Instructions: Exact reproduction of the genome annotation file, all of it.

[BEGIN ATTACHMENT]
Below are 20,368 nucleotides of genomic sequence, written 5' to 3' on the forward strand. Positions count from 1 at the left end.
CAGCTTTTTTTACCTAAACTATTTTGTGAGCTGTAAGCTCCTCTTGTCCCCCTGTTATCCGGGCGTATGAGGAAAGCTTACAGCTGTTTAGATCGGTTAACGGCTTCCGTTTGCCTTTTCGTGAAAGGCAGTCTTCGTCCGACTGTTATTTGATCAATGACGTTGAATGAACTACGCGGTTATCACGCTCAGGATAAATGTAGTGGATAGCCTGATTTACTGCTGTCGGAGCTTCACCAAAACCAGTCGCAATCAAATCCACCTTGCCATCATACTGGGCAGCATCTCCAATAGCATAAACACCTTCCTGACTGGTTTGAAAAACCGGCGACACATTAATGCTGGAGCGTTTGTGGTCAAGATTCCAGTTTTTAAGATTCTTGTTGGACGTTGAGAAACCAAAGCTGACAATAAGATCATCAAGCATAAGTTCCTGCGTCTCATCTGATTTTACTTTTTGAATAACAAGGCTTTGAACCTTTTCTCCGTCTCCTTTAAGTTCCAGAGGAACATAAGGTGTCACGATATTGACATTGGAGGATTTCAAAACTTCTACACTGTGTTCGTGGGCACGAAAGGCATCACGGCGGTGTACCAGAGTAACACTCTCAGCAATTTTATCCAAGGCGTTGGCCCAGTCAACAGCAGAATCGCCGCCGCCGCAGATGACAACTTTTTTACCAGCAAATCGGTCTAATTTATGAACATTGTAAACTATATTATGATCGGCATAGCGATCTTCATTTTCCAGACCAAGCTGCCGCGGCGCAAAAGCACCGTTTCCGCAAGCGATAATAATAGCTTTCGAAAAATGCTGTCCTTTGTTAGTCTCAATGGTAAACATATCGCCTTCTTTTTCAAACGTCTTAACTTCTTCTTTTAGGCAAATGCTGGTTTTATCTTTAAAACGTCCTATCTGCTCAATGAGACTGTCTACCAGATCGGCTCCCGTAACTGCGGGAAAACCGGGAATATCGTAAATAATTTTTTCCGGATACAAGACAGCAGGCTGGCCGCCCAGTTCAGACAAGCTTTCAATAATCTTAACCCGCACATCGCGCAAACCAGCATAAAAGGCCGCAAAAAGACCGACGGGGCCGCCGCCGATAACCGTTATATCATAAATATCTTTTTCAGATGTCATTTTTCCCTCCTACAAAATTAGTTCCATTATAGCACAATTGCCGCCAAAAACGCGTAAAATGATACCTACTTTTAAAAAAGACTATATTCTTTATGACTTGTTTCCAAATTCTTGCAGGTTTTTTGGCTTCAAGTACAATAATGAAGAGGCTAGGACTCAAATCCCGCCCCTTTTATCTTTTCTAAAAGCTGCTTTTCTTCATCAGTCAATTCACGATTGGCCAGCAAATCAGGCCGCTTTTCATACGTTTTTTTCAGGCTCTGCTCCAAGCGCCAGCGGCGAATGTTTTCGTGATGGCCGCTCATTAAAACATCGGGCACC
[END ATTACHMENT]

Below are 20,368 nucleotides of genomic sequence, written 5' to 3' on the forward strand. Positions count from 1 at the left end.
CAGCTTTTTTTACCTAAACTATTTTGTGAGCTGTAAGCTCCTCTTGTCCCCCTGTTATCCGGGCGTATGAGGAAAGCTTACAGCTGTTTAGATCGGTTAACGGCTTCCGTTTGCCTTTTCGTGAAAGGCAGTCTTCGTCCGACTGTTATTTGATCAATGACGTTGAATGAACTACGCGGTTATCACGCTCAGGATAAATGTAGTGGATAGCCTGATTTACTGCTGTCGGAGCTTCACCAAAACCAGTCGCAATCAAATCCACCTTGCCATCATACTGGGCAGCATCTCCAATAGCATAAACACCTTCCTGACTGGTTTGAAAAACCGGCGACACATTAATGCTGGAGCGTTTGTGGTCAAGATTCCAGTTTTTAAGATTCTTGTTGGACGTTGAGAAACCAAAGCTGACAATAAGATCATCAAGCATAAGTTCCTGCGTCTCATCTGATTTTACTTTTTGAATAACAAGGCTTTGAACCTTTTCTCCGTCTCCTTTAAGTTCCAGAGGAACATAAGGTGTCACGATATTGACATTGGAGGATTTCAAAACTTCTACACTGTGTTCGTGGGCACGAAAGGCATCACGGCGGTGTACCAGAGTAACACTCTCAGCAATTTTATCCAAGGCGTTGGCCCAGTCAACAGCAGAATCGCCGCCGCCGCAGATGACAACTTTTTTACCAGCAAATCGGTCTAATTTATGAACATTGTAAACTATATTATGATCGGCATAGCGATCTTCATTTTCCAGACCAAGCTGCCGCGGCGCAAAAGCACCGTTTCCGCAAGCGATAATAATAGCTTTCGAAAAATGCTGTCCTTTGTTAGTCTCAATGGTAAACATATCGCCTTCTTTTTCAAACGTCTTAACTTCTTCTTTTAGGCAAATGCTGGTTTTATCTTTAAAACGTCCTATCTGCTCAATGAGACTGTCTACCAGATCGGCTCCCGTAACTGCGGGAAAACCGGGAATATCGTAAATAATTTTTTCCGGATACAAGACAGCAGGCTGGCCGCCCAGTTCAGACAAGCTTTCAATAATCTTAACCCGCACATCGCGCAAACCAGCATAAAAGGCCGCAAAAAGACCGACGGGGCCGCCGCCGATAACCGTTATATCATAAATATCTTTTTCAGATGTCATTTTTCCCTCCTACAAAATTAGTTCCATTATAGCACAATTGCCGCCAAAAACGCGTAAAATGATACCTACTTTTAAAAAAGACTATATTCTTTATGACTTGTTTCCAAATTCTTGCAGGTTTTTTGGCTTCAAGTACAATAATGAAGAGGCTAGGACTCAAATCCCGCCCCTTTTATCTTTTCTAAAAGCTGCTTTTCTTCATCAGTCAATTCACGATTGGCCAGCAAATCAGGCCGCTTTTCATACGTTTTTTTCAGGCTCTGCTCCAAGCGCCAGCGGCGAATGTTTTCGTGATGGCCGCTCATTAAAACATCGGGCACC